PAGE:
The ultimate guide to what drives Linear Actuator costs
We get this question a lot. People argue about the price of a linear actuator. Some actuators may be inexpensive, but you get what you pay for. Consider our classic linear actuator pictured above. Notice how many parts are required to make a quality actuator like this! Over 100 parts are necessary to build a linear motion control product of this caliber and this takes time and costs money. Sure we could cheap out and use a brass brushing instead of a bearing or forget the O-rings, but then you are stuck with an actuator that won’t last long. So to answer the question, “Why do linear actuators cost so much?” it is because they are a complex piece of electro-mechanical machinery with many moving parts and the quality of these parts and the material they are made from affect the cost.
How Are Manufacturers Cutting Costs?
There are many cheap linear actuators on the market, just look at Amazon or EBay. An online search will provide many options to purchase an actuator for less than $100 but you really get what you pay for with a low-cost linear actuator. They will likely not have any bearings or O-rings and the motors won’t have many copper windings in them, meaning the motor power will be reduced with a low life-span. Unfortunately, yes you do get what you pay for.
Linear actuators vary greatly in price because of several factors. The following considerations will greatly affect the cost of an actuator:
- Low duty cycle
The duty cycle is a period of work minus a period of rest. A linear actuator has on and off phases. When a linear actuator is working, it uses energy to move the load and due to inevitable overheating, it has to stop for some time. But this process happens so fast you almost cannot notice it. So, the less time your linear actuator has to take rest, the more expensive it will be.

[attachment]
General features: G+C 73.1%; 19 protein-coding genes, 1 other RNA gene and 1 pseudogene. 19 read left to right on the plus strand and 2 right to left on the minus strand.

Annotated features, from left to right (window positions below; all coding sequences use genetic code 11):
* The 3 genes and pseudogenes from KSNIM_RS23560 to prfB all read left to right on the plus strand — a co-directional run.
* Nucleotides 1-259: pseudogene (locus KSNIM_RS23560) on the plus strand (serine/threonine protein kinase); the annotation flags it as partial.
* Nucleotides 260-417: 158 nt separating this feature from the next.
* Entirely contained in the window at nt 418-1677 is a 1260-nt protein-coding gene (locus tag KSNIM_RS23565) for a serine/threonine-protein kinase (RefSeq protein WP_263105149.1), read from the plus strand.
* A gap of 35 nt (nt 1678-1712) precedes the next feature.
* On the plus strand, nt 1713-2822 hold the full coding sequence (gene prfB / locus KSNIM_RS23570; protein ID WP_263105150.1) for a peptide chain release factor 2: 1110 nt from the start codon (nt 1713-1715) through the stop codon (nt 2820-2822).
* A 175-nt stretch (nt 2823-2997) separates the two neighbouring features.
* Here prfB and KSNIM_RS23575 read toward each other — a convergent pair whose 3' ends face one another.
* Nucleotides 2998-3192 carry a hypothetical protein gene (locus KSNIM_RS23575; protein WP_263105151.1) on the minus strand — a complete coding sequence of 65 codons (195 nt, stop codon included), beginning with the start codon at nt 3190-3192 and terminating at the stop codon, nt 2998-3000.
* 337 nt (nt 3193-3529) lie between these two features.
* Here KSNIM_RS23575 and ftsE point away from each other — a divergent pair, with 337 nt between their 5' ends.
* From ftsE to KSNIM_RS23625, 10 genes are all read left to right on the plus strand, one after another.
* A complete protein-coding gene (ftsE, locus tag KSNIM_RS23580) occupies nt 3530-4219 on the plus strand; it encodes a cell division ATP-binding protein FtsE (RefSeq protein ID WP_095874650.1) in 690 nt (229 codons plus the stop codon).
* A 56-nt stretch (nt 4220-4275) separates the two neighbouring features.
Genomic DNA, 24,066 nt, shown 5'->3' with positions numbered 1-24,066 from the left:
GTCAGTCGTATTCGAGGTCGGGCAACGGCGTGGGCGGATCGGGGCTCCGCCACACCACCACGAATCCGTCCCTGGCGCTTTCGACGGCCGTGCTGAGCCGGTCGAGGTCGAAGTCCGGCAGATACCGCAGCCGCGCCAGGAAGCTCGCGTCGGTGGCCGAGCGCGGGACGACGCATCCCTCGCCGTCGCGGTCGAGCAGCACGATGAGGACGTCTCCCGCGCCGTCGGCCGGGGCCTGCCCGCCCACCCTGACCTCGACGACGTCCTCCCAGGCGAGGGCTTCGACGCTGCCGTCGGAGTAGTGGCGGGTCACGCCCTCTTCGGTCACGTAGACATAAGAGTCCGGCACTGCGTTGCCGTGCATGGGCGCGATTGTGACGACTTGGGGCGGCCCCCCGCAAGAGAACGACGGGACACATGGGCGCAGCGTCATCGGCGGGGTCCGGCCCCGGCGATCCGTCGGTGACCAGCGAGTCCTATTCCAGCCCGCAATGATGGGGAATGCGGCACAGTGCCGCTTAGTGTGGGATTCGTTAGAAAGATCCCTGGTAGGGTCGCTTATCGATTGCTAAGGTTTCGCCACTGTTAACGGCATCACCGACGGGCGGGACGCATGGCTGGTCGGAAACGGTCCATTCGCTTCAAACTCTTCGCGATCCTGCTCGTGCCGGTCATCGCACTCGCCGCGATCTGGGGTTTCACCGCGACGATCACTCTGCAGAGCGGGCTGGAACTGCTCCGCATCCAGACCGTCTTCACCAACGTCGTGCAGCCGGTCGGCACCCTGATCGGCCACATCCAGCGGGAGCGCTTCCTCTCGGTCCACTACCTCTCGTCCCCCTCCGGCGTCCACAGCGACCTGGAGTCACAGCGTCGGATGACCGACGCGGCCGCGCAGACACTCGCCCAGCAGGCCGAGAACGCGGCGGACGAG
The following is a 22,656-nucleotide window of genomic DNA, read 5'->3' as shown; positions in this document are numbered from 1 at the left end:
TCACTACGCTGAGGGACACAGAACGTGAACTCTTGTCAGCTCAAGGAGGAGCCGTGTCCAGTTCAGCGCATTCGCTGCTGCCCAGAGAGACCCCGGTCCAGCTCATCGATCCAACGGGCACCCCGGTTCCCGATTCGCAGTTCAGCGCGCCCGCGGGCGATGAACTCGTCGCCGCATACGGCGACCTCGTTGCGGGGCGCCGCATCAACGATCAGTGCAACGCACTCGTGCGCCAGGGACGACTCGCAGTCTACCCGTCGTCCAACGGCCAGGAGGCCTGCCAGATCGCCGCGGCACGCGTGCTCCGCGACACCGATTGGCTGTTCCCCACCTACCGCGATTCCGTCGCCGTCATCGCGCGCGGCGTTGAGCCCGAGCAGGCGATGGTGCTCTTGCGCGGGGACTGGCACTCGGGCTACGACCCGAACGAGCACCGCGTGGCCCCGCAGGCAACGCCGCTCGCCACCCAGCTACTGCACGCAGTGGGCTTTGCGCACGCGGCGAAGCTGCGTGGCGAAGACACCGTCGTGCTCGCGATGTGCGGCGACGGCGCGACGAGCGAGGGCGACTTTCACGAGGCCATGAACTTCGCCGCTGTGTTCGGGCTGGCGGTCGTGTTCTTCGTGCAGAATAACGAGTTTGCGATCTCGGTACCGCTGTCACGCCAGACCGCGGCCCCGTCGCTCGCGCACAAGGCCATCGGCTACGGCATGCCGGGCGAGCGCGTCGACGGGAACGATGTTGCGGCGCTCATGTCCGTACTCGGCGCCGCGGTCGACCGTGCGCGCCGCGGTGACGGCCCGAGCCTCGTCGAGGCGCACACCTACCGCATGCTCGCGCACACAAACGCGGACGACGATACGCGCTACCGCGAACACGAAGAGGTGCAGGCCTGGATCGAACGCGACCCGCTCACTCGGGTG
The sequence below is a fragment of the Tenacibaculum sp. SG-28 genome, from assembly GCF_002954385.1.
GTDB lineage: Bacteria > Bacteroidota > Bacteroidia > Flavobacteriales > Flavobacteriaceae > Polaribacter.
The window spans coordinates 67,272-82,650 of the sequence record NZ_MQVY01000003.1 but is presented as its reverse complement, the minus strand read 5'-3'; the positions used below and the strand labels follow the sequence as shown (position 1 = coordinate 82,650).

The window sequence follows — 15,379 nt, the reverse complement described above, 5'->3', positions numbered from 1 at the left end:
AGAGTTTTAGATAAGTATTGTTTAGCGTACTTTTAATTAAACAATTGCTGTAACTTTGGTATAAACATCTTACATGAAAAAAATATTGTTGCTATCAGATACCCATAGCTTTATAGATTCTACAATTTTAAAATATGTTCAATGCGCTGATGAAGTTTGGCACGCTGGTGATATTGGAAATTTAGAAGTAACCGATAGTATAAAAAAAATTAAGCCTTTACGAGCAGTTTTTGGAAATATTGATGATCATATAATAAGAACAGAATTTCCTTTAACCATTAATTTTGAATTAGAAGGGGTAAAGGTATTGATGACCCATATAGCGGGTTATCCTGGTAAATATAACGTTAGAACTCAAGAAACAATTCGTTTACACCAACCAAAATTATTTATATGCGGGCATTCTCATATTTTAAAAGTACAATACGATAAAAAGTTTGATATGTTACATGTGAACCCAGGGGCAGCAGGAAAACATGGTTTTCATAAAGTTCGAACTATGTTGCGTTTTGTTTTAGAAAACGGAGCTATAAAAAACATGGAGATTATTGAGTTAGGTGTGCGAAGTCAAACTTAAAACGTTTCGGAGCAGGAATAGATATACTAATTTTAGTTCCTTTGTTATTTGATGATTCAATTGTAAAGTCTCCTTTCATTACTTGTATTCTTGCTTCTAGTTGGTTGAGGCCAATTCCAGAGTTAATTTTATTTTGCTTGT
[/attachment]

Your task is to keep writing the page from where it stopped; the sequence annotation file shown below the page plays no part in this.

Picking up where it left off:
- Stroke length
A stroke length is a characteristic that allows your linear actuator to retract and reach maximum length in the minimal amount of time. The longer the stroke the more material is required to make that extra stroke and the more on-time the motor needs to make it move that stroke duration.
- Operational temperature
Operational temperature is the unit that manifests which temperatures your motion controls application will bear. Linear actuators are prone to be overheating if overworked, so most cheap actuators can’t work at high temperatures and are not applicable for places with hot climates, their cheaper materials simply cannot take the heat. And again, some of the linear actuators don’t work or work incorrectly in places with cold climate, that is why the lubricants and greases in the motor of a linear actuator starts freezing at low temperatures for cheaper actuators where low quality grease and oils are used. This is why if you are thinking about building an automation in a place with very hot or very cold climate should consider buying a more expensive variant that is made exactly for the right temperature.
Why should you buy a more expensive linear actuator when you can buy a cheaper variant? The thing is, motion controls are quite serious and if one element like a motor will be out of order, the whole movement and linear motion can break, which will lead to overall problems. It is better to buy a more expensive actuator once than buying hundreds of cheaper variants. A linear actuator is a thing that is supposed to serve your application a long time, that is why a quality made Actuator is so expensive.
Cost drivers for Actuators
There are several factors that drives up the cost to produce Linear Actuators in volumes. The most expensive part is the motor which has copper windings around the armature and also magnets. Both Magnets and copper are expensive commodities. Not only that but magnets come in many different forms from rare earth neodymium magnets that are super expensive but are also very strong but also the coper wire used in the motor can differ depending on what you want to pay. Obviously lower cost magnets and copper are going to result in lower motor speeds and forces which is the backbone of any Electric Linear Actuator, and the worst part is that neither of these items you can see on the actuator either because they are both fully hidden away from view.
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